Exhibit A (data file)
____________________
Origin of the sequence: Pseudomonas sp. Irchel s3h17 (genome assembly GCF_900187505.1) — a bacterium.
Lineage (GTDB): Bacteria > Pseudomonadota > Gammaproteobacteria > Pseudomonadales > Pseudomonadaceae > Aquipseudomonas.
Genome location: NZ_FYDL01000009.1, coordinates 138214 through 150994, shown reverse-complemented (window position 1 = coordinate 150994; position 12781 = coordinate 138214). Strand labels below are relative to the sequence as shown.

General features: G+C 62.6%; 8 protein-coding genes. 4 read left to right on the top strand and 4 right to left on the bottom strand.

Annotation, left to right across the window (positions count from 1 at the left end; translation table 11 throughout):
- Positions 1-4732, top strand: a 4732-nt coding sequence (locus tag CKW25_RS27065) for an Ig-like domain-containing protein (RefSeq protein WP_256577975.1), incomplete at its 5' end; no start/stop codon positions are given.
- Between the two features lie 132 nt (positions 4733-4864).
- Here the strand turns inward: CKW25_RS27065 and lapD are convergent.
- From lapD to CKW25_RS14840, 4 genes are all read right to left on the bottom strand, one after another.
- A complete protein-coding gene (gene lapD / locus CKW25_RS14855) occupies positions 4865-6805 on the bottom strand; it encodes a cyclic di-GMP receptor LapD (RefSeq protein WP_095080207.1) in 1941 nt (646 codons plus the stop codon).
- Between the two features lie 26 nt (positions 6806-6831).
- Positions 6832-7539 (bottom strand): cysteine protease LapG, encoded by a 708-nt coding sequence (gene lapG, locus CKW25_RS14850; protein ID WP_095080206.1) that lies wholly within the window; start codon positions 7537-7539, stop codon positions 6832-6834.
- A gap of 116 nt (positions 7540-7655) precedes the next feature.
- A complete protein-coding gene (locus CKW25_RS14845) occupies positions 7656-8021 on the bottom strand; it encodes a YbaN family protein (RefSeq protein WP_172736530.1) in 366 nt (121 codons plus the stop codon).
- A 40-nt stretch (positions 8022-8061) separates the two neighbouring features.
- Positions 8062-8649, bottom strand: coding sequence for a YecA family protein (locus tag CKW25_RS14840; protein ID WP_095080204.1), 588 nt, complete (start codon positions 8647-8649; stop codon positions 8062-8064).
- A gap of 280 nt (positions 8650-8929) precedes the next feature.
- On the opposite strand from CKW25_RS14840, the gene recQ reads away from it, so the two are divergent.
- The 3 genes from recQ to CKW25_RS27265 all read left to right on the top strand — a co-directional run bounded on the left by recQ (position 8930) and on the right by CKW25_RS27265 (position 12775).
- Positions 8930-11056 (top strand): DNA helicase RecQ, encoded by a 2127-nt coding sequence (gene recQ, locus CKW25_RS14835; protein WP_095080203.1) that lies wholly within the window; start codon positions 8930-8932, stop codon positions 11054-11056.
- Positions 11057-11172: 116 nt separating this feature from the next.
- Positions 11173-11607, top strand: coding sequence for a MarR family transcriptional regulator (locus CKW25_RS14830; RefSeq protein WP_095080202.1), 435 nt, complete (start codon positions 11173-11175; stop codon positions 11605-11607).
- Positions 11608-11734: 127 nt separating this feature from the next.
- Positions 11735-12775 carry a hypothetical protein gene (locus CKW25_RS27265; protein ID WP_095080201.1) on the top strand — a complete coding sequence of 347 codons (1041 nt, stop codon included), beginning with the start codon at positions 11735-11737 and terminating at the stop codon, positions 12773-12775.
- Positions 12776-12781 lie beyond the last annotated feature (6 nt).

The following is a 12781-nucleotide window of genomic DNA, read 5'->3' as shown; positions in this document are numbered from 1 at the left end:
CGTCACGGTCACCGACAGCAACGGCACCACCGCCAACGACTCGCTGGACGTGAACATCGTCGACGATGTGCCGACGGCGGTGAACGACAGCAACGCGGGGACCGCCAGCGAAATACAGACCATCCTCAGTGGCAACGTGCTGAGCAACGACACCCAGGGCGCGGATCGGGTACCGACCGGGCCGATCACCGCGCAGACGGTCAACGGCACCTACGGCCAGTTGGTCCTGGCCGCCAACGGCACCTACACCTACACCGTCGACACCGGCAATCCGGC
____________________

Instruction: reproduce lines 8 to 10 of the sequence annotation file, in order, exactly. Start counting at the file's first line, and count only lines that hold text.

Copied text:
- Here the strand turns inward: CKW25_RS27065 and lapD are convergent.
- From lapD to CKW25_RS14840, 4 genes are all read right to left on the bottom strand, one after another.
- A complete protein-coding gene (gene lapD / locus CKW25_RS14855) occupies positions 4865-6805 on the bottom strand; it encodes a cyclic di-GMP receptor LapD (RefSeq protein WP_095080207.1) in 1941 nt (646 codons plus the stop codon).